The hedge fund has now become the second largest owner of newspapers in the US, second only to the USA Today publisher Gannett, which could not obtain it in 2019 when the publisher assert it was not a credible buyer and undervalued the media group.

And it’s not the only player in the game, as local newspapers have become an excellent choice for hedge funds and private equity over the past decade amid shrinking revenue from print advertising and the growth of online media.

Private equity firm Cerberus Capital Management served as Alden’s financial backer in the Tribune takeover among other transactions. More private lenders may soon follow suit.

The Time Warner Fee Machine

AT&T‘s purchase of entertainment group WarnerMedia back in 2016 was a costly mistake for the telecommunications company. But for his bankers, the decision to buy and sell the media company unexpectedly five years later was very profitable.

Investment banks raised more than $ 320 million from the sale of WarnerMedia on Discovery earlier this year, and some of the same advisers have large fees from AT&T‘s fatal 2016 acquisition as well.

Take New York-based Allen & Kie. The mysterious boutique bank, which does not have a website or a public phone number, received $ 75 million from Discovery for working on the merger. Five years earlier, the bank had made $ 50 million from the other side of the table – for advice to WarnerMedia – then called TimeWarner – on the sale to AT&T.

The deal combines Discovery’s content with valued media assets, including the HBO network behind the TV series ‘Succession’

Other banks involved in the creation of the world’s second largest media group include JPMorgan Chase, which earned $ 15 million for advice to Discovery and a further $ 140 million for financing services. In 2016, the Wall Street firm earned about $ 32 million for advising AT&T.

The transaction will combine Discoverybrands ranging from nature to history, with valued Hollywood media assets including the HBO network behind TV series Follow-up, the Warner Bros. studios and television channels including CNN.

AT&T‘s agreement with Discovery highlights how fast traditional media groups are rushing to compete in the power wars. The fees generated by investment banks emphasize the rewards offered for doing and undoing transactions for clients.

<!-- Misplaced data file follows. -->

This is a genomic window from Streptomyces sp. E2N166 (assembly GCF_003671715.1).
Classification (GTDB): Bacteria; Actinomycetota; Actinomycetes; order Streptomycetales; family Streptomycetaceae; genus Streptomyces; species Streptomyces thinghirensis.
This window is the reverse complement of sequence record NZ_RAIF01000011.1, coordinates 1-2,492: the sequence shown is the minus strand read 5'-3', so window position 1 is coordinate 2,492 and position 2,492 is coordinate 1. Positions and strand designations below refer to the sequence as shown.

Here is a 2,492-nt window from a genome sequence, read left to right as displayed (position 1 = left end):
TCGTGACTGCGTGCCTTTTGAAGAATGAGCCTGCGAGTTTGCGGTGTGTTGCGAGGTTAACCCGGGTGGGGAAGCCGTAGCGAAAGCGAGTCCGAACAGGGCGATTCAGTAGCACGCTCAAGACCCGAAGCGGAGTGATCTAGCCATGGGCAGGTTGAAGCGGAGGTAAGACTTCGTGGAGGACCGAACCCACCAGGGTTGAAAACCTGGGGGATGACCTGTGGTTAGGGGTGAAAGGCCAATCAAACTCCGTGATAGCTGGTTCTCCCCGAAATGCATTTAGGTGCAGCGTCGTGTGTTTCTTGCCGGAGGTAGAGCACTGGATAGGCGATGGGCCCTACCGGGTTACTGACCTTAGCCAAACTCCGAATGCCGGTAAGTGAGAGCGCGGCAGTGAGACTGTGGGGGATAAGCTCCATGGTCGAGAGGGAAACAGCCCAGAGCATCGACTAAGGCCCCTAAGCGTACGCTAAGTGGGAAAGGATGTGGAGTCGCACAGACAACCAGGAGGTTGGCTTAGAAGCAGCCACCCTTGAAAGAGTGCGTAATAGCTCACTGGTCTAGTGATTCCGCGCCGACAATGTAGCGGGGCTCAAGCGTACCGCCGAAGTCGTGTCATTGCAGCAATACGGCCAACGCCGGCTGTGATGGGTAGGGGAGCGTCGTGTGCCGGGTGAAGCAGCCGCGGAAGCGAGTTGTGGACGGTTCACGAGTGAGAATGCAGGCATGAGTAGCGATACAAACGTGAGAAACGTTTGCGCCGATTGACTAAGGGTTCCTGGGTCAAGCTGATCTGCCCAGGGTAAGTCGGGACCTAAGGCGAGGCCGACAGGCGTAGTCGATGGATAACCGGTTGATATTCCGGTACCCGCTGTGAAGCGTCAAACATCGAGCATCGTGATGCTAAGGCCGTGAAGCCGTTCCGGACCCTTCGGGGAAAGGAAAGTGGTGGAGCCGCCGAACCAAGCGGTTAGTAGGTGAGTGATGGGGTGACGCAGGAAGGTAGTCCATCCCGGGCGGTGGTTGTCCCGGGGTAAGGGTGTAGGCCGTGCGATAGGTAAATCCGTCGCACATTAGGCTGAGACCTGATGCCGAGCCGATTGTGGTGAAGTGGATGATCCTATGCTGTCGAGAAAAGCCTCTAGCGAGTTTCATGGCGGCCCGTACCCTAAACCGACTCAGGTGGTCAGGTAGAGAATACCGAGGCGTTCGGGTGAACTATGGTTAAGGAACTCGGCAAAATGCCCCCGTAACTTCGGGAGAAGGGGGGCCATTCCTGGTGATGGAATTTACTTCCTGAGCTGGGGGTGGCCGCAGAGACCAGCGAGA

For the bankers, the outcome does not matter much. In the words of Follow-up Logan Roy, “money wins”.

Job moves

KPMG’s 582 partners give Bina Mehta their ‘overwhelming support’ by voting in favor of the extension © Chris Lobina

  • KPMG‘s partners voted extends the term of office of Bina Mehta as chair of the British firm until 2024, as it seeks to continue from the exit of her predecessor Bill Michael, who resigned after telling employees to “stop moaning” about their working conditions during the coronavirus pandemic.

  • Lazard entered into an exclusive M&A partnership with Independence Point Advisors, the newly established investment bank established by veteran in the industry Anne Clarke Wolff. Prior to the launch of IPA, Wolff held senior roles at Citigroup, JPMorgan and Bank of America.

  • Vanguard preferred Tara Bunch, Airbnb head of global operations, to his board of directors and his board of trustees of each of the Vanguard funds.

  • Deutsche Bank named it James Liddy as head of games, accommodation and leisure across Europe, the Middle East and Asia, based in London. He previously had the same role at Moelis.

  • Clifford Chance rented it Paul Seraganian as a partner in its U.S. tax, retirement, and employment practice, based in New York. He joins from Osler, Hoskin and Harcourt.

Smart reading

Keep it in the family With a $ 208 billion dynasty at stake, Asia’s richest man, Mukesh Ambani, is leading the region’s new class of magnates in hatching a succession plan that passes the reins on to his children without endangering his empire. (Bloomberg)

Play dirty Qatar has for years used a former CIA agent to spy on football officials in an attempt to win the 2022 World Cup. This is not the first time that US intelligence officials have been questioned by foreign governments with questionable motives. (AP)

Alternative alternatives A new legion of investors is looking for private equity strategies in the public market. Whether these so-called PE-lite funds can take on the $ 4 billion buyout industry remains unproven. (BBG)

News summary

The ‘Tesla financial complex’: how carmakers gained influence over markets (FT)

Apple sues Israeli spyware group NSO (FT)

Getir grabs Weezy as competition in grocery delivery increases (FT)

Mishcon sues £ 2.9m after family dispute (FT)

Aareal / Centerbridge: a softer, friendlier type of private equity buyout (Lex)

Martin Gilbert fights rival in attempt to take over River and Mercantile (FT)

Atom Bank moves to four days working week without reducing salary (FT)

Venture capital funds pile up in India’s opening scene (Nikkei Asia)

Binance talks to sovereign wealth funds while seeking investments (FT + Lex)

China intensifies suppression of celebrity culture and fans (FT)